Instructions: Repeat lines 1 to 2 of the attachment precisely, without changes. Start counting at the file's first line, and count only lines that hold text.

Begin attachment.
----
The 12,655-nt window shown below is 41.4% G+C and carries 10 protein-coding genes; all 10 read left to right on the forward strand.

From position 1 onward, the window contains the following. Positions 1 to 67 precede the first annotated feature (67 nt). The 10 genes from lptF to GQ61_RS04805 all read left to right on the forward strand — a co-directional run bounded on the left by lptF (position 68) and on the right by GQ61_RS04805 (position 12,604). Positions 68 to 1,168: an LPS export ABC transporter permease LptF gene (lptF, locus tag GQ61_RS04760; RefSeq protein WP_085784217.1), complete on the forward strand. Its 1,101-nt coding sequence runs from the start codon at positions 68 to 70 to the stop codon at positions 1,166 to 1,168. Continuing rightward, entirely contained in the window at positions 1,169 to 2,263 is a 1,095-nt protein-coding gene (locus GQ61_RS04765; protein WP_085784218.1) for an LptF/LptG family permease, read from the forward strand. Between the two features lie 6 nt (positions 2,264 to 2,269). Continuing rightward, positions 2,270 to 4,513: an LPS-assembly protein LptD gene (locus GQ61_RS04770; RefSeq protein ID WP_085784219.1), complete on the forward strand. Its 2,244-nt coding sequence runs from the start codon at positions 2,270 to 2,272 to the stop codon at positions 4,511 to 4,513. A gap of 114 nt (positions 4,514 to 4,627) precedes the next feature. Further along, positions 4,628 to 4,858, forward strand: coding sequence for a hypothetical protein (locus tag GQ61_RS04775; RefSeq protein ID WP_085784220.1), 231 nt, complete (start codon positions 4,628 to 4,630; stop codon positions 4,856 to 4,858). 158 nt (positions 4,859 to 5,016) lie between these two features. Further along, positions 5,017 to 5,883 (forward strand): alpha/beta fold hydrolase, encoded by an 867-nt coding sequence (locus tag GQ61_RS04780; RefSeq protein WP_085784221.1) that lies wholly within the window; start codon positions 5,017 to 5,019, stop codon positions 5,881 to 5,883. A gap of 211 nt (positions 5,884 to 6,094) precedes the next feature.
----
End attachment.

The 12,655-nt window shown below is 41.4% G+C and carries 10 protein-coding genes; all 10 read left to right on the forward strand.

From position 1 onward, the window contains the following. Positions 1 to 67 precede the first annotated feature (67 nt). The 10 genes from lptF to GQ61_RS04805 all read left to right on the forward strand — a co-directional run bounded on the left by lptF (position 68) and on the right by GQ61_RS04805 (position 12,604). Positions 68 to 1,168: an LPS export ABC transporter permease LptF gene (lptF, locus tag GQ61_RS04760; RefSeq protein WP_085784217.1), complete on the forward strand. Its 1,101-nt coding sequence runs from the start codon at positions 68 to 70 to the stop codon at positions 1,166 to 1,168. Continuing rightward, entirely contained in the window at positions 1,169 to 2,263 is a 1,095-nt protein-coding gene (locus GQ61_RS04765; protein WP_085784218.1) for an LptF/LptG family permease, read from the forward strand. Between the two features lie 6 nt (positions 2,264 to 2,269). Continuing rightward, positions 2,270 to 4,513: an LPS-assembly protein LptD gene (locus GQ61_RS04770; RefSeq protein ID WP_085784219.1), complete on the forward strand. Its 2,244-nt coding sequence runs from the start codon at positions 2,270 to 2,272 to the stop codon at positions 4,511 to 4,513. A gap of 114 nt (positions 4,514 to 4,627) precedes the next feature. Further along, positions 4,628 to 4,858, forward strand: coding sequence for a hypothetical protein (locus tag GQ61_RS04775; RefSeq protein ID WP_085784220.1), 231 nt, complete (start codon positions 4,628 to 4,630; stop codon positions 4,856 to 4,858). 158 nt (positions 4,859 to 5,016) lie between these two features. Further along, positions 5,017 to 5,883 (forward strand): alpha/beta fold hydrolase, encoded by an 867-nt coding sequence (locus tag GQ61_RS04780; RefSeq protein WP_085784221.1) that lies wholly within the window; start codon positions 5,017 to 5,019, stop codon positions 5,881 to 5,883. A gap of 211 nt (positions 5,884 to 6,094) precedes the next feature.